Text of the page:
Back from commercial break, it’s time for The Janu Show. Left alone on a different part of the island, the woman is forced for the first time to make fire. With only a couple of hours before dark, this could prove to be an emotionally crippling moment for her. If Janu fails to ignite the flame for the campfire, she will be alone in the dark. The only way it could be worse for her would be if she were in the Uwe Boll movie of the same name. Shudder. After dusk, it appears this is destined to happen but after nightfall, the showgirl shocks the viewing audience by getting her fire started. At this point, her vacation at Exile Island turns from a disaster into an enjoyable night away from that heinous bitch, Katie. Burnett must be grimacing in frustration at this turn of events.

Speaking of Katie, Kid Useless and the rest of the Koror tribe spend the morning plotting for the next vote. With Tom having immunity, Gregg pushes to eliminate his stated biggest threat, Stephenie. Since Tom and Ian have an alliance with her and Katie, they are reticent to do so. At this point, Gregg demonstrates once more what a marvelous player he is. In an understated fashion, he eloquently points out that Steph has already survived a historically unprecedented number of immunity challenges. He describes her situation as an unfolding story. Tom and Ian, her cohorts, are forced to re-evaluate the woman's ability to persevere. Even a cat only has nine lives, yet here Steph is about to enter her 11th tribal council aka life number 11. Is it to be her last one? The odds suddenly flip from doubtful to likely as everyone agrees that the final member of Ulong’s fate should be sealed.

At Tribal Council, Mark Burnett signals Probst that the fix is in. Recognizing that one of the most engaging players in recent memory is in jeopardy, Probst is given the task of propping Steph up in order to survive the upcoming vote. It’s like that moment in Clash of the Titans where Zeus stands up the Perseus figurine in order to give his son a fighting chance. Probst is also the released Kraken in this scenario. He wreaks carnage upon the best laid plans of Hera..err, Gregg, and also pillages and plunders the self-esteem of Katie. It is without question one of the three most interesting Tribal Challenges in the show’s history.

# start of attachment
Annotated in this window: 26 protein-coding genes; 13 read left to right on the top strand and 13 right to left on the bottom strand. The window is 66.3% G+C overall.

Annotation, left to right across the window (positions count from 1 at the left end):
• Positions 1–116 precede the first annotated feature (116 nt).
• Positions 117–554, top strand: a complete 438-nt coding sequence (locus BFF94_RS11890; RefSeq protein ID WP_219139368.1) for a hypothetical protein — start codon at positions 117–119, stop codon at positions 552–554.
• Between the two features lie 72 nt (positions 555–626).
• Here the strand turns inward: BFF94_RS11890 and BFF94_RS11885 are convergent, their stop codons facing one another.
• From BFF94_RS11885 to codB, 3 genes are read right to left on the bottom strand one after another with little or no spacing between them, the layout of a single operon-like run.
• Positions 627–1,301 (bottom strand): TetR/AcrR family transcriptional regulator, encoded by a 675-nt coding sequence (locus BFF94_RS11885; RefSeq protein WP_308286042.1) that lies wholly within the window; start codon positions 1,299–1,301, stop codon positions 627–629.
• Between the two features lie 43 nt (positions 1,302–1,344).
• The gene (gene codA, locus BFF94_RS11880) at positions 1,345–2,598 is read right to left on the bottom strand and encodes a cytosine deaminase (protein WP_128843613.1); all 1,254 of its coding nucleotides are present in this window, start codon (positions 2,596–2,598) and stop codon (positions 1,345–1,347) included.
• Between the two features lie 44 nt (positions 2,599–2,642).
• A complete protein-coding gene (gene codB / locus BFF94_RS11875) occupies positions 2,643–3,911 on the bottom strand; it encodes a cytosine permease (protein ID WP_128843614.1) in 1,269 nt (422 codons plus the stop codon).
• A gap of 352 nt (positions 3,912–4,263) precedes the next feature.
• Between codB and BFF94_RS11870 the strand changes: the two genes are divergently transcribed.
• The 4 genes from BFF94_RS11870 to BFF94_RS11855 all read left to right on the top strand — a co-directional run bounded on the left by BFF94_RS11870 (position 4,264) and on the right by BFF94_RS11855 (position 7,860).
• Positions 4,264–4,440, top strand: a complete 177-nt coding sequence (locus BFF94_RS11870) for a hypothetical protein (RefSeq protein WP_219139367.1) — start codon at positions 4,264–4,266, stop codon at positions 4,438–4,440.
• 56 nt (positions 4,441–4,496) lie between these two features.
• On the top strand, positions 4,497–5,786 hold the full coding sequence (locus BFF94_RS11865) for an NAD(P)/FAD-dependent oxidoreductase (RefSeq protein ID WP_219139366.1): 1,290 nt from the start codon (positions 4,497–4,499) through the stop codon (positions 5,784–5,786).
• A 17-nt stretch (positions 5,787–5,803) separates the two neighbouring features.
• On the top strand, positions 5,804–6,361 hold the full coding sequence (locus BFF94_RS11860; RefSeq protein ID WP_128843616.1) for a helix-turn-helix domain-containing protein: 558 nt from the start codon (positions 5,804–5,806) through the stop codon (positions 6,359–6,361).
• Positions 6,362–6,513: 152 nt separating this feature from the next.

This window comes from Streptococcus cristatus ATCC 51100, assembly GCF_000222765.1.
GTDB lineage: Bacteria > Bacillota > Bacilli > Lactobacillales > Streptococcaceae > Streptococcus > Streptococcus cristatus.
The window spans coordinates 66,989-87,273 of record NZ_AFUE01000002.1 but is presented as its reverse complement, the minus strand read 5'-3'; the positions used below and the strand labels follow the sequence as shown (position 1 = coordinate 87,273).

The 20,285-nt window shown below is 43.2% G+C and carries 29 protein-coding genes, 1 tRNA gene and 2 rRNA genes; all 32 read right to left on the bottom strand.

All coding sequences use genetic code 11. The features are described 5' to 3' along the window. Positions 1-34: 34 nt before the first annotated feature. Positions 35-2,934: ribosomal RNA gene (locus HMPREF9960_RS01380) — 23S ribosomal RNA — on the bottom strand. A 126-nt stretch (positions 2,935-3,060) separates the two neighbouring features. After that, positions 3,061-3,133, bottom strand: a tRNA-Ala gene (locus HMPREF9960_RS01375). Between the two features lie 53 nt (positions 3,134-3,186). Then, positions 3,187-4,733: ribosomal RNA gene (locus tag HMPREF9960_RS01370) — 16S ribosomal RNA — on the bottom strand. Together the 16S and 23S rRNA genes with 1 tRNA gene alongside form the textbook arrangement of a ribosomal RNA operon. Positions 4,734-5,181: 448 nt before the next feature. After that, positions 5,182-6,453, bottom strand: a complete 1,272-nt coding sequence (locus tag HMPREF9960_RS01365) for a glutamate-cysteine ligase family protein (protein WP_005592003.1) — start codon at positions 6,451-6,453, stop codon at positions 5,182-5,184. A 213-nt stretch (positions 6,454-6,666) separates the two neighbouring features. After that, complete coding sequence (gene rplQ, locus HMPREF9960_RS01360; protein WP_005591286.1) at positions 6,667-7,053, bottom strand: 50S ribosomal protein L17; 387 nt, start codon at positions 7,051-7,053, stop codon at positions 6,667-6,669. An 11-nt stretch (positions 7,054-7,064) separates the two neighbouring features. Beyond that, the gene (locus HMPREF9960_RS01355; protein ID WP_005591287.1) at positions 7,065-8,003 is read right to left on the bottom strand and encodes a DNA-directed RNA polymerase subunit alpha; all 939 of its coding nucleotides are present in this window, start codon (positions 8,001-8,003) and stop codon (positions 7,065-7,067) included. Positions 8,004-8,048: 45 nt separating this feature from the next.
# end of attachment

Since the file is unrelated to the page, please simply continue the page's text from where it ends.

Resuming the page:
Probst starts by tearing into Janu about her experience as an exile. It’s more and more apparent in retrospect that the producers’ expectation all along had been for Janu to be first one out of the water, then quit when placed alone sans fire. Now that this ploy has failed, it’s up to Probst to alienate her from the tribe in a manner that will either force the woman to quit or get her to say something that will burn bridges with her tribe-mates, forcing their hand at the vote. The most cogent argument the host makes is when it’s pointed out that those who laughed at her misfortune in being outcast warmly welcomed Janu back once they saw she had not quit. His comments lead her to an epiphany, causing what may only be described as a lightning strike of realization that Janu would be happier elsewhere.

Unwilling to stop until he has reached his unstated but readily apparent goal, Probst presses on. “Katie, why keep you?” We only wish there we could upload an audio file of the outburst of laughter this question gave us. Suffice it to say there were multiple viewings and multiple guffaws. Meekly, the suddenly insecure scrub replies with “Well, I don’t pose any threat…especially as far as challenges go.” You don't say.

Finally, our host strikes paydirt. “Janu, why keep you?” This question earns a shocking reply of “No reason. They can get rid of me.” It’s as close to a statement of submission as the show has seen since Osten took his ball and went home several seasons ago. Simultaneously, Jeff coaxes Stephenie into a tearful confession that she “would kill” to survive this vote. Clearly, Steph has done the math and come to recognize that she is going to be eliminated in mere moments. Frustrated beyond description, our heroine points out all the obstacles she has overcome to reach this egress. Seeing Janu so casually mention her lack of desire to continue is nothing short of a slap in the face to any contestant. This is doubly true for Stephenie, a woman who has fought for survival to a degree never before seen on the show.

As Gregg gnashes his teeth in frustration, the tide turns to the point where car salesman Probst convinces Janu that justice would be served if she were to lay down her torch and allow Stephenie to continue. When Janu offers to do this, Steph weakly declares that Janu should not do that for her sake. Recognizing that this is her only way out, Janu re-phrases the comment such that she would be quitting for herself rather than for the benefit of a competing player. Probst hides his Cheshire grin of satisfaction long enough to accept this resolution. Janu lays down her torch and quits the game, allowing Stephenie to survive yet again. That girl is like a post-nuclear holocaust cockroach. You just can’t kill her.